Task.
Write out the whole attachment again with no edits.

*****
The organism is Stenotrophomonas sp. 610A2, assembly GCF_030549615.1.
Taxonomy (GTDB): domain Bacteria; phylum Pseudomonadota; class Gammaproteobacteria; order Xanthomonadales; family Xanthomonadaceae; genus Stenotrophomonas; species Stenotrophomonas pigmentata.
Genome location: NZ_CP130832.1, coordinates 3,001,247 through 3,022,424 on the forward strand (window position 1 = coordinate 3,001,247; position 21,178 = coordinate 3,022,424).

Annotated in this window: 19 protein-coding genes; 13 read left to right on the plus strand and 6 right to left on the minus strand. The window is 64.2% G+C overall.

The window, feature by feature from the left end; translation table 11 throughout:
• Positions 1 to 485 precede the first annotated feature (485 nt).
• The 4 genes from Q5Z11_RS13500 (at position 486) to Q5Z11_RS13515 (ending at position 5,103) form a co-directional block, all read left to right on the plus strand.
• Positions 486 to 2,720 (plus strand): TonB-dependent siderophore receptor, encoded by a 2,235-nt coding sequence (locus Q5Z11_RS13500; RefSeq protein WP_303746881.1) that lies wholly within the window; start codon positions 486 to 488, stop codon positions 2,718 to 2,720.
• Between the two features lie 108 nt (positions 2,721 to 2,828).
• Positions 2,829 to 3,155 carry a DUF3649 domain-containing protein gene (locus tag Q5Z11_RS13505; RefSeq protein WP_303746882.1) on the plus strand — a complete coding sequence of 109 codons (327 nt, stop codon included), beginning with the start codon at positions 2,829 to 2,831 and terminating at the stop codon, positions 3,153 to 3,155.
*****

The organism is Stenotrophomonas sp. 610A2, assembly GCF_030549615.1.
Taxonomy (GTDB): domain Bacteria; phylum Pseudomonadota; class Gammaproteobacteria; order Xanthomonadales; family Xanthomonadaceae; genus Stenotrophomonas; species Stenotrophomonas pigmentata.
Genome location: NZ_CP130832.1, coordinates 3,001,247 through 3,022,424 on the forward strand (window position 1 = coordinate 3,001,247; position 21,178 = coordinate 3,022,424).

Annotated in this window: 19 protein-coding genes; 13 read left to right on the plus strand and 6 right to left on the minus strand. The window is 64.2% G+C overall.

The window, feature by feature from the left end; translation table 11 throughout:
• Positions 1 to 485 precede the first annotated feature (485 nt).
• The 4 genes from Q5Z11_RS13500 (at position 486) to Q5Z11_RS13515 (ending at position 5,103) form a co-directional block, all read left to right on the plus strand.
• Positions 486 to 2,720 (plus strand): TonB-dependent siderophore receptor, encoded by a 2,235-nt coding sequence (locus Q5Z11_RS13500; RefSeq protein WP_303746881.1) that lies wholly within the window; start codon positions 486 to 488, stop codon positions 2,718 to 2,720.
• Between the two features lie 108 nt (positions 2,721 to 2,828).
• Positions 2,829 to 3,155 carry a DUF3649 domain-containing protein gene (locus tag Q5Z11_RS13505; RefSeq protein WP_303746882.1) on the plus strand — a complete coding sequence of 109 codons (327 nt, stop codon included), beginning with the start codon at positions 2,829 to 2,831 and terminating at the stop codon, positions 3,153 to 3,155.